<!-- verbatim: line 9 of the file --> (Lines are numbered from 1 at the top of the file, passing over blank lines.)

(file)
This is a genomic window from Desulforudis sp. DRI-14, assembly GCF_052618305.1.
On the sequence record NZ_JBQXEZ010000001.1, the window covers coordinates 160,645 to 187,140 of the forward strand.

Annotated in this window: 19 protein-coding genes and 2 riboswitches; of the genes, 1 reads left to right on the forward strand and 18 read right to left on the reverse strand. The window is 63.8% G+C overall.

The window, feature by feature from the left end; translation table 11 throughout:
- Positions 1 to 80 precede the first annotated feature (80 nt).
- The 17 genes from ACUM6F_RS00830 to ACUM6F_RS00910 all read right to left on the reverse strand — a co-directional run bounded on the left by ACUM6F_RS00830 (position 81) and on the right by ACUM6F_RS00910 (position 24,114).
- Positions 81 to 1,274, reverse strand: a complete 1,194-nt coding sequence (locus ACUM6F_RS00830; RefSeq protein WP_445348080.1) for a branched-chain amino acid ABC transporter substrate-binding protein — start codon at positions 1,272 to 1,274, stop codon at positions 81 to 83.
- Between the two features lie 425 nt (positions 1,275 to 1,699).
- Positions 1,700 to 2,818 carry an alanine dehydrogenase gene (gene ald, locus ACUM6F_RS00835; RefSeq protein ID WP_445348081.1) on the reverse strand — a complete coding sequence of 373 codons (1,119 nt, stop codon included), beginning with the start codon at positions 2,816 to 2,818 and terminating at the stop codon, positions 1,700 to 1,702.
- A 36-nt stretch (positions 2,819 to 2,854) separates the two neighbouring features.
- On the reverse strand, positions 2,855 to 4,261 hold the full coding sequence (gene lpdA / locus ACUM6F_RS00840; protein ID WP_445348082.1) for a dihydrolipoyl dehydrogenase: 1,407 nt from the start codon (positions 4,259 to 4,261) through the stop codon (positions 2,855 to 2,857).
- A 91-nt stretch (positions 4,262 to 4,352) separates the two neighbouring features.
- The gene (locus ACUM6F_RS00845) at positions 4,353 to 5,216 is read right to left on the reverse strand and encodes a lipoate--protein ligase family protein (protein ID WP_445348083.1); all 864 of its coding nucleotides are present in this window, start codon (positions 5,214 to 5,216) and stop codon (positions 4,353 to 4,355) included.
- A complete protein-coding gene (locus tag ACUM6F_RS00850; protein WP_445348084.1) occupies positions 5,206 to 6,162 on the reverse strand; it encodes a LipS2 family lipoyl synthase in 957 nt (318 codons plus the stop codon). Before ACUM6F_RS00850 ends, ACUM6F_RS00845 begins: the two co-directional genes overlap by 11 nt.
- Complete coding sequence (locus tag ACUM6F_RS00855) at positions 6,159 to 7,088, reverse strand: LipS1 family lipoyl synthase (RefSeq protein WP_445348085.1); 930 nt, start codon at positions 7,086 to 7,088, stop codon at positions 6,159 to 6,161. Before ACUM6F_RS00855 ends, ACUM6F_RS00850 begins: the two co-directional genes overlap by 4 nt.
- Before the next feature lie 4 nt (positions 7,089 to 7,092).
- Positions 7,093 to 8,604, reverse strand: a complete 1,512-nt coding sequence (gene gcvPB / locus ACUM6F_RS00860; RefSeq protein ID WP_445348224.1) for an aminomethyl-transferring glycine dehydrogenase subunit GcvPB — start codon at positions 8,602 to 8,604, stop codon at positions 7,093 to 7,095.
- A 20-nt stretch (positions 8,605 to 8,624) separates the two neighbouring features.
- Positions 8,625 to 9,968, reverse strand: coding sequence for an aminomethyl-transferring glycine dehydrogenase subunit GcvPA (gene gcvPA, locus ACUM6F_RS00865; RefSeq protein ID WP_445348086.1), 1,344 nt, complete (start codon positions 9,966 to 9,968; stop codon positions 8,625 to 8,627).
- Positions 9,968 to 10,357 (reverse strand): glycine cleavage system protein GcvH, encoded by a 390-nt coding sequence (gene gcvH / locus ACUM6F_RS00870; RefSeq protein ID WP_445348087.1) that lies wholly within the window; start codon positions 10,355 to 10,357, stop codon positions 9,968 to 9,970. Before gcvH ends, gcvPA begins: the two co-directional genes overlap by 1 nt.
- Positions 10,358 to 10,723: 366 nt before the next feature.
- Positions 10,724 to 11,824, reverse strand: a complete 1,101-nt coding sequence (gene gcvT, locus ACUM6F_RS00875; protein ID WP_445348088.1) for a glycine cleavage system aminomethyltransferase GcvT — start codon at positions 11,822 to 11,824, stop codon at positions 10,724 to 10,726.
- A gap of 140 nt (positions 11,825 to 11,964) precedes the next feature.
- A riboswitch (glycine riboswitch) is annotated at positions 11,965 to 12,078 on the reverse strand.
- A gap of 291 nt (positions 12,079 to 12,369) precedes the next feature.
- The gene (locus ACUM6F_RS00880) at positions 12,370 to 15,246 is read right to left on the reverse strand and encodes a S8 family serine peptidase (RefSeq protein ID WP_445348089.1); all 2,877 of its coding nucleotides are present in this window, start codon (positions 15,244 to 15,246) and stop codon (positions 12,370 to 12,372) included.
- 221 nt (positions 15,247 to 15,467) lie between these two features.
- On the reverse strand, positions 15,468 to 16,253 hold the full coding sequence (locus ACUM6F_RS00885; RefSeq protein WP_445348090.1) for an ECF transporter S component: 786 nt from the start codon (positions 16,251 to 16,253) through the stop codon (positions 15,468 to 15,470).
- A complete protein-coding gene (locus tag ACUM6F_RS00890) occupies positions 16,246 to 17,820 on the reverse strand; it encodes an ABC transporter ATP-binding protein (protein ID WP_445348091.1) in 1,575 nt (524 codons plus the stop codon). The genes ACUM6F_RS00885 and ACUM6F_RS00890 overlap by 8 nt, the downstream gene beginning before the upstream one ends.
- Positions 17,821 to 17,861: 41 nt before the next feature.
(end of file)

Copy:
- Positions 1,700 to 2,818 carry an alanine dehydrogenase gene (gene ald, locus ACUM6F_RS00835; RefSeq protein ID WP_445348081.1) on the reverse strand — a complete coding sequence of 373 codons (1,119 nt, stop codon included), beginning with the start codon at positions 2,816 to 2,818 and terminating at the stop codon, positions 1,700 to 1,702.